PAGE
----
Less Average and (Much) More Remarkable

In a contracting market, there will be increasingly little room for sameness.  Ten retailers at the mall selling variations of the same clothing styles will soon become 5 retailers who absolutely kill it, with unique and remarkable collections.   Average, forgettable experiences simply won’t pay the rent anymore and will be kicked to the curb by outstanding stores who bring something new and fascinating to the market.

So, is retail dead?  Not a chance. If anything, it’s the very pervasiveness of online alternatives that is causing the best stores to rise out of the ashes of 30 years of mediocrity, ushering in what I, for one, believe will be the true Golden Age of the Store.

(Via Retail Prophet)


abr 02

Book: Service Design – From Insight to Implementation, via Putting people first

Escrito por // Editor-in-Chief



Service Design – From Insight to Implementation
by Andy Polaine, Lavrans Løvlie & Ben Reason
Rosenfeld Media – March 2013

We have unsatisfactory experiences when we use banks, buses, health services and insurance companies. They don’t make us feel happier or richer. Why are they not designed as well as the products we love to use such as an Apple iPod or a BMW?

The ‘developed’ world has moved beyond the industrial mindset of products and the majority of ‘products’ that we encounter are actually parts of a larger service network. These services comprise people, technology, places, time and objects that form the entire service experience. In most cases some of the touchpoints are designed, but in many situations the service as a complete ecology just “happens” and is not consciously designed at all, which is why they don’t feel like iPods or BMWs.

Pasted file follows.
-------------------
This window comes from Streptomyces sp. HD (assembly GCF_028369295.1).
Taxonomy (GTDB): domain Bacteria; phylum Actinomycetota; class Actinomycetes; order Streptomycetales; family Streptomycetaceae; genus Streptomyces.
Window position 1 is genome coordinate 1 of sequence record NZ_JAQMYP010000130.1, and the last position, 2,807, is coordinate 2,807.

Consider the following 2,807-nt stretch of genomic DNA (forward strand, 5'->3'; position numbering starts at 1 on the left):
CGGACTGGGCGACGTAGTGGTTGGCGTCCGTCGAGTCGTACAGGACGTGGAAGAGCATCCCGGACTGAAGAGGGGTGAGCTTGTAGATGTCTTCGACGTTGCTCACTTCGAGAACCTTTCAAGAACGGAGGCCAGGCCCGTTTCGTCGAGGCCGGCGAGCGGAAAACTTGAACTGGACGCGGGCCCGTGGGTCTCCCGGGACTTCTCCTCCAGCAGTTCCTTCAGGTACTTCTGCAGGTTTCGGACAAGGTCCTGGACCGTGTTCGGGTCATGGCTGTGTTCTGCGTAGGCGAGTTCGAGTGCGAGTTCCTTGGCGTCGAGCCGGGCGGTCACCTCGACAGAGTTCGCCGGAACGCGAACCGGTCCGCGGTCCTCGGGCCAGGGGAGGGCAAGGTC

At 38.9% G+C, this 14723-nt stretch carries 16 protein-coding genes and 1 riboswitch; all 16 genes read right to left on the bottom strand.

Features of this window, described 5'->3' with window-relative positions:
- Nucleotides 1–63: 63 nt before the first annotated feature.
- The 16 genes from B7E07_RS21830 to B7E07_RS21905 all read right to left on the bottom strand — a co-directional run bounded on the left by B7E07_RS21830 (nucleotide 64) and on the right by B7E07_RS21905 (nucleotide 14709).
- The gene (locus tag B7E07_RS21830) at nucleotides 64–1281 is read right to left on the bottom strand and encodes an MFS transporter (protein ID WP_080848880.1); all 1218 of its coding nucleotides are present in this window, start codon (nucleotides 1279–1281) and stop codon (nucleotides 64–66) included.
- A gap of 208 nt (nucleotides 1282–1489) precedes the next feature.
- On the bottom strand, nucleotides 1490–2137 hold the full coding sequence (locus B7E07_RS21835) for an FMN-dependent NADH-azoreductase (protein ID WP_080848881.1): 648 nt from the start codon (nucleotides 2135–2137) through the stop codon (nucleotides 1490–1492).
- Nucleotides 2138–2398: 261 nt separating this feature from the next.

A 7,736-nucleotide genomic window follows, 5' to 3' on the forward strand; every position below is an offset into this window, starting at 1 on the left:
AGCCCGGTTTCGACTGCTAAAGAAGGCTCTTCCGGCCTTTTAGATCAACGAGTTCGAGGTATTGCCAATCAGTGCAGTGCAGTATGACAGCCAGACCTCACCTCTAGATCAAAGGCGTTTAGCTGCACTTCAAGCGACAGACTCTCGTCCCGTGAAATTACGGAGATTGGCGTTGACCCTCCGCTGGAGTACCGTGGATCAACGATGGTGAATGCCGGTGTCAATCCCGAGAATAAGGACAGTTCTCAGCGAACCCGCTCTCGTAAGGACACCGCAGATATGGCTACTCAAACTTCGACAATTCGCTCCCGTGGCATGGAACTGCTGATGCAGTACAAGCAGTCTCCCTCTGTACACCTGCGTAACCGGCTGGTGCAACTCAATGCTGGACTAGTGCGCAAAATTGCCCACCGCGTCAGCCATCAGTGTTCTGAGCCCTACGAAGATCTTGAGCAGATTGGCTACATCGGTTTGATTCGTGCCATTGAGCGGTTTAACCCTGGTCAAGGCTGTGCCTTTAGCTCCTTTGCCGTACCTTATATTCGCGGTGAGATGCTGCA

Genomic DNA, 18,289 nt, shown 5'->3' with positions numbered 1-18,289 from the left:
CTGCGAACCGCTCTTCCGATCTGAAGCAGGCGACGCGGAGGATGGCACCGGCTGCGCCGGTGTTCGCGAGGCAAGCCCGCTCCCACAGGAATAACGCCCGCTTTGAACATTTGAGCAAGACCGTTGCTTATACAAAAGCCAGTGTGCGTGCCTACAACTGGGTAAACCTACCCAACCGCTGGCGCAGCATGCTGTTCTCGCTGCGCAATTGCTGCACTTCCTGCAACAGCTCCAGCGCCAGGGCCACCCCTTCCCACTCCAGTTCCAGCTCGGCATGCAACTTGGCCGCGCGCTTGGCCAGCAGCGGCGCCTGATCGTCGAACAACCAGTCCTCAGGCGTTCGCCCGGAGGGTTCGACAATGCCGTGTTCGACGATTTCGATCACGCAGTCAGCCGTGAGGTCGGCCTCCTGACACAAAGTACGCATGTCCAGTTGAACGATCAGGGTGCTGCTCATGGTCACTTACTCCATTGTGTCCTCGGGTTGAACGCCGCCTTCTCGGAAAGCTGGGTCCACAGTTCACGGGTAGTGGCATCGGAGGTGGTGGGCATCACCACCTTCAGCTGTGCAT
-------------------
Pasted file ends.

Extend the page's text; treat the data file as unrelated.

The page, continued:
One of the goals of service design is to redress this imbalance and to design services that have the same appeal and experience as the products we love, whether it is buying insurance, going on holiday, filling in a tax return, or having a heart transplant. Another important aspect of service design is its potential for design innovation and intervention in the big issues facing us, such as transport, sustainability, government, finance, communications and healthcare.

Given that we live in a service and information age, a practical, thoughtful book about how to design better services is urgently needed.

Along with many other insights, this book offers:

  • A clear explanation of what service design is and what makes it different from other ways of thinking about design, marketing and business.
  • Service design insights, methods and case studies to help you move up the project food chain and have a bigger design impact on the entire service ecosystem.
  • Practical advice to help you sell the value of service thinking within your organisation and to clients.
  • Ways to help you develop business, design, environmental and social innovation through service design.


Also of note: Free webcast by the authors (recommended!)

(Via Putting people first)

sep 15

Gestión de la espera en retail

Escrito por // Enrique Clarós


Una oportunidad raramente aprovechada. La gestión de la duración de los servicios y la experiencia de los clientes puede convertirse en un factor competitivo que además afecta a los beneficios. Este artículo de IESE Insight nos muestra algunas de las claves.